Concord reviews door-to-door sales restrictions
Concord’s legal department is recommending the city’s ban on door-to-door sales after 7 p.m. remain in place, after reviewing a letter from a security company threatening legal action.
Time restrictions are permitted by law to protect residents’ safety, Deputy City Solicitor Danielle Pacik wrote in a report to the mayor and city councilors. But she did recommend one change to address complaints from Utah-based Pinnacle Security: If approved by the Concord City Council tonight, door-to-door salesmen will have to register with the police department once a month instead of on a weekly basis.
In June, Pinnacle Security threatened legal action against the city if it did not change its solicitation ordinance. The city’s time restrictions and registration requirements “are unconstitutional restrictions of commercial speech,” the company wrote in a letter to Concord Mayor Jim Bouley.
While the U.S. Supreme Court recognizes First Amendment rights for door-to-door solicitors, Pacik wrote in her report dated Sept. 25 that reasonable restrictions are permitted.
“The city’s interest in prohibiting solicitation on residential property between the hours of 7 p.m. and 9 a.m. . . . is to prevent crime and fraud, promote safety and security, and preserve residential tranquility,” she wrote. “These interests have been recognized as substantial government interests.”
The city council passed the ordinance after a Concord woman was raped in 2005 by three magazine salesmen. The men were convicted of aggravated felonious sexual assault, conspiracy, theft by unauthorized taking and sexual assault.
City officials have not heard from the security company since receiving the letter, City Manager Tom Aspell said last week. But it’s common practice for the city to review ordinances when it receives complaints, he said. “We looked at it based on what we know today,” Aspell said.
Concord police Chief John Duval said the ordinance protects Concord residents.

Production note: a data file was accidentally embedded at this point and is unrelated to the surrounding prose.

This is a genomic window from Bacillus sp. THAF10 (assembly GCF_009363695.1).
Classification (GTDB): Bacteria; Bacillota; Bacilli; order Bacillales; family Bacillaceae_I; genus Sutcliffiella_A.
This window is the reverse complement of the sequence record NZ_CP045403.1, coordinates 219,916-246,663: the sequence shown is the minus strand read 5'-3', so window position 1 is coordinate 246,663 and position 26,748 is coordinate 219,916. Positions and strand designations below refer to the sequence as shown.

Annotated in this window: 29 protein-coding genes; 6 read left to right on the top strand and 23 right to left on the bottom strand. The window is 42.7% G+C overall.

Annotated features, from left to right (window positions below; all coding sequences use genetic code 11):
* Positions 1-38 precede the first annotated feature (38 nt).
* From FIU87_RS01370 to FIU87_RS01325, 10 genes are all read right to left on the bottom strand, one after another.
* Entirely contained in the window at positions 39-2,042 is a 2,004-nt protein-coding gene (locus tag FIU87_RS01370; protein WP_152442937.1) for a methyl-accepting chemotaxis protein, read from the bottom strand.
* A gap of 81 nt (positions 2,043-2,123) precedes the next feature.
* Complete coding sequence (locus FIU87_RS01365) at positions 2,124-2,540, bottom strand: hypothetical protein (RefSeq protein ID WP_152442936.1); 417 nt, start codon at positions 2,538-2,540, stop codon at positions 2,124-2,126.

“Obviously the safety and security of our citizens is our primary concern,” Duval said. “And from our experience, the nature of door-to-door solicitation presents a host of problems for us. . . . We have found that since the restrictions were in place . . . that we’ve had great success in containing a lot of abuses and problems.”
Duval said the city has a “zero-tolerance approach” when dealing with salesmen who don’t follow the ordinance. Salesmen for many different companies come from out of town, he said, and some have been found to have criminal records. He said the police arrest salesmen who fail to register with the city or travel door-to-door during restricted hours.
Duval said Pinnacle Security had done business in Concord before it wrote the letter this year. He was not aware if his department has received specific complaints against its salesmen.
The company argued in its June letter that it understands the city’s concern for safety.
“In fact, Pinnacle alarms are sold with the express hope that they will reduce crime in the community, helping to meet a substantial governmental interest in deterring crime,” the company wrote.
The company has an F rating from the Better Business Bureau and, according to the bureau’s website, has faced legal action in more than one state.
At the end of October, Pinnacle Security agreed to pay a $1 million fine in Illinois after state officials accused the company of hiring accused and convicted felons to sell its product and using deceptive sales practices, The Chicago Tribune reported. The company also agreed to stop selling to Illinois residents for two years, according to the Tribune.
A company spokesman did not return requests for comment yesterday.
On its own website and in a statement released to the Tribune after its settlement in Illinois, Pinnacle Security calls complaints against it “historical issues.”
The city council will hold a public hearing on the proposed ordinance change at its meeting tonight at 7 p.m. in its chambers on Green Street.